The Third Assassination of Rabin

The far right is portraying Rabin as a criminal in every way, branded as 'the criminal of Oslo' who was drawn into 'hallucinations of peace.' The subtext? 'Thank God we got rid of him.'

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Monday is the 18th anniversary of the assassination of Yitzhak Rabin. It is important to stick to the Gregorian (not Hebrew) calendar date, since the efforts to erase it are strongly linked to what will be said later in this article. Rabin was shot in the back three times, but over the years it turns out that he was also assassinated three times. In his twilight years, he was known as a strong man; indeed, he keeps being brought back to life so he can be murdered again.

Rabin was assassinated for the first time in a classic operation of fundamentalist suicide terrorism. An ideologically-motivated assassin, fired by waves of incitement that came from politicians armed with religious rulings from nationalist-Haredi rabbis, shot him to sabotage the peace process. All he had to do was take advantage of the public indifference to penetrate the Shin Bet’s circles of security. The mission, as it turned out, was far from impossible.

The second assassination began immediately after Rabin was buried. His successor as prime minister led it, unwittingly, at first. Acting prime minister Shimon Peres bent over backwards to unite with the political camp from which the assassin had emerged and sketched out the guiding line: unity above all, reconciliation, the entire nation of Israel friends. But somebody had to pay the price. Rabin, of course.

He was assassinated the first time as a controversial political leader, speeding roughshod toward the strategic goal he had set himself. He intended to withdraw from the occupied territories and evacuate settlements. People cannot embrace and become unified around such a figure. So they made him into an exemplary family man who met his end on the 12th day of the Hebrew month of Heshvan. His legacy would run along the tracks of consensus: a Palmachnik, the chief of staff during the Six Day War, a lover of the Israeli folk song “Re’ut” (“Friendship,” about the bonds between fellow soldiers). Even the whiskey and cigarettes were swept aside. So were the terrace in Zion Square in Jerusalem, din rodef and halakhic rulings.

The third assassination is the outcome of the past several years. It seems amazing and even more unreasonable than its two predecessors, but perhaps it is the natural continuation, the next level. The far right, with its activists and propagandists, is leading this assassination in the face of the silence and shrugs of the apolitical, drugged majority. In this incarnation, Rabin is presented as a criminal in every way, branded as “the criminal of Oslo” who was drawn into “hallucinations of peace” of the “moonstruck left wing.” Read between the lines, and we get: Thank God we got rid of him.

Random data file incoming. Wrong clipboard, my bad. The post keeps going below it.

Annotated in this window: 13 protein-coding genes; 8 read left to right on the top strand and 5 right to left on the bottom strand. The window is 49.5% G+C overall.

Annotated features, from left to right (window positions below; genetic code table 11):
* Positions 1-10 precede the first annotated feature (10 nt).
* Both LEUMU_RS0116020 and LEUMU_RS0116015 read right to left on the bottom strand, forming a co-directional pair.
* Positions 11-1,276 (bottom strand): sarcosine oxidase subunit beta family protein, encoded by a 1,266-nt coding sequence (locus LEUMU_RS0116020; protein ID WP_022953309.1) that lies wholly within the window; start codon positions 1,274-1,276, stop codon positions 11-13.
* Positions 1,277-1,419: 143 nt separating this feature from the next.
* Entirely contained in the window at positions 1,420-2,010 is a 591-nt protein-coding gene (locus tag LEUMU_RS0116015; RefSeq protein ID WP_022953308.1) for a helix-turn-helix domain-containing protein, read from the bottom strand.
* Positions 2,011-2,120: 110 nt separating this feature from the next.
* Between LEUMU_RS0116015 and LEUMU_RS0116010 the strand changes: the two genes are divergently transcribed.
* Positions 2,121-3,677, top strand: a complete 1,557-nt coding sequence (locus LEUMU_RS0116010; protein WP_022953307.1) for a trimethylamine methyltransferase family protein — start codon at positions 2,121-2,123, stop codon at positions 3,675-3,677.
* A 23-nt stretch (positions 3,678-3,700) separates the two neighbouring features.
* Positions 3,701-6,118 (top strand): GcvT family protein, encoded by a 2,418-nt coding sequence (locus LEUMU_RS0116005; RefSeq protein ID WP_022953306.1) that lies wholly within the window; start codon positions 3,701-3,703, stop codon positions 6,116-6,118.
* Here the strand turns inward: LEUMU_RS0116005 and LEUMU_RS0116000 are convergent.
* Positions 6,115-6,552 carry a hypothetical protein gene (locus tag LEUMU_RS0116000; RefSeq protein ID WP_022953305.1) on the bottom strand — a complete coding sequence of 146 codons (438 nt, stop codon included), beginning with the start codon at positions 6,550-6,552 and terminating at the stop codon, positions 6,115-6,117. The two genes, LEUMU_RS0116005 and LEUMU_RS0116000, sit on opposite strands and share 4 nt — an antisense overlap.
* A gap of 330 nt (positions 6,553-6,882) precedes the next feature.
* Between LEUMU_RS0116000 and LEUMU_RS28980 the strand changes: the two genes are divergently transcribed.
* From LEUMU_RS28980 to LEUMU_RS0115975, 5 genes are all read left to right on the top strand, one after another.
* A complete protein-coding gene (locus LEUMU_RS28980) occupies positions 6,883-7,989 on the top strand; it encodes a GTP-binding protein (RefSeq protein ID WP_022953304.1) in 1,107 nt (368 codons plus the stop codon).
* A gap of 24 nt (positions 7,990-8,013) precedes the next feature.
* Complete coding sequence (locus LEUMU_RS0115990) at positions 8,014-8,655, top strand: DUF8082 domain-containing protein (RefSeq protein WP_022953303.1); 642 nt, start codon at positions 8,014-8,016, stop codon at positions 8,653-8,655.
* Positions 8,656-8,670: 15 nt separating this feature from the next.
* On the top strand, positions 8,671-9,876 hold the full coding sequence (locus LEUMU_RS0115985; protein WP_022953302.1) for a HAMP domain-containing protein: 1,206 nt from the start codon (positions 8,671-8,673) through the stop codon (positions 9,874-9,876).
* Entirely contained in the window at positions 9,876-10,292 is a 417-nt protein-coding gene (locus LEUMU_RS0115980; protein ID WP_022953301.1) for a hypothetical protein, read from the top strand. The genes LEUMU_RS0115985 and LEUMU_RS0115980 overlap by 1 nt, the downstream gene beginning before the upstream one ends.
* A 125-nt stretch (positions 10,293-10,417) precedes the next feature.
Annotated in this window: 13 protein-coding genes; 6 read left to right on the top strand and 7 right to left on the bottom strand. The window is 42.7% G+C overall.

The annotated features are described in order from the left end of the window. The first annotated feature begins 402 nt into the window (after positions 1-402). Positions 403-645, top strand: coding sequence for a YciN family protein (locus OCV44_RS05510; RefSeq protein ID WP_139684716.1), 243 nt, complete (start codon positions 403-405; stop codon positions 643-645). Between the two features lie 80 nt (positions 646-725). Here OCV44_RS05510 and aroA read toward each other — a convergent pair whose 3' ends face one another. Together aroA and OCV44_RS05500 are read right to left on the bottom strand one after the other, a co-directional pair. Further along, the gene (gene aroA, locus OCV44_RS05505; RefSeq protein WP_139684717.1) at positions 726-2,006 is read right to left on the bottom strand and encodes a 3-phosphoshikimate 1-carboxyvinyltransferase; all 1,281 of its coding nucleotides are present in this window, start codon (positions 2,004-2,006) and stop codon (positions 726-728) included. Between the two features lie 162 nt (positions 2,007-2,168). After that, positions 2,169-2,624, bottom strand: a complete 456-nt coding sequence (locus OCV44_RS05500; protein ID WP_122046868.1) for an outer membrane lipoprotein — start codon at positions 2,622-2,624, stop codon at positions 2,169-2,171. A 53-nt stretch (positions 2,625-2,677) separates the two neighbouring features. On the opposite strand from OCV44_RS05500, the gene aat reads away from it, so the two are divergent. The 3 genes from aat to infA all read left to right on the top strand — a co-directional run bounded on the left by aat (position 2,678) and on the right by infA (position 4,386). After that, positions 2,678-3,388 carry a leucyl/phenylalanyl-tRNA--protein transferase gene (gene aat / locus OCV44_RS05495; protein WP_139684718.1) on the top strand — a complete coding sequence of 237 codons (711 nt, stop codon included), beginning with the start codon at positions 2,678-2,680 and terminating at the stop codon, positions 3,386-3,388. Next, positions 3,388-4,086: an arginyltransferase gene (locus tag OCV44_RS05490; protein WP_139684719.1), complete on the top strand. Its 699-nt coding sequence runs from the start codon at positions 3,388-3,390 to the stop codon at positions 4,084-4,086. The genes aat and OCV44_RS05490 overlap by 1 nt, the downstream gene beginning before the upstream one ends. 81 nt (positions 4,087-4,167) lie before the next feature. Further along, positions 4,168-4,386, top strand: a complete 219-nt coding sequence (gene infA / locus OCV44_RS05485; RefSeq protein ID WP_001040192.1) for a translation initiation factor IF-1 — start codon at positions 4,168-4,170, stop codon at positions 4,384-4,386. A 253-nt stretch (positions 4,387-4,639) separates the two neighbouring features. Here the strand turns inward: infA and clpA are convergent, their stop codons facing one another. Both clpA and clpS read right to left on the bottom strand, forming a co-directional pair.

This process is happening right now, before our eyes. The completion of the work requires a backward revision of history as well, not only of Rabin’s term as prime minister. After all, logic says he was a habitual criminal. So the young Rabin was depicted as a criminal who blew up the Altalena and slaughtered the martyrs of the Irgun’s general staff. And the adult Rabin is not the architect of the 1967 victory, but a failed chief of staff who collapsed on the eve of the great battle. And so, in an amazing revision of Israel’s history, it turns out that the milestones of Rabin’s public career (the Palmach, the Six Day War, his terms as prime minister) were actually crime scenes. The murder victim is actually the murderer.

This reversal is stirring and rewarding for its insolent, impassioned adherents. Far right-wing leader Naftali Bennett can compare the political criticism leveled at him to the “harsh criticism leveled at Netanyahu during the Oslo period,” and nobody says a word. So what if the harsh criticism during the Oslo period was directed at Rabin, and Netanyahu was the ringleader? But when the other side is gripped by despair, fatigue and emptiness, the world can be turned upside down. Bang bang bang, blank blank blank — and the job is done.

Prime Minister Yitzhak Rabin, PLO Chairman Yasser Arafat and U.S. President Bill Clinton wave after the signing of the Israeli-PLO peace accord, at the White House, 1993. Credit: Reuters

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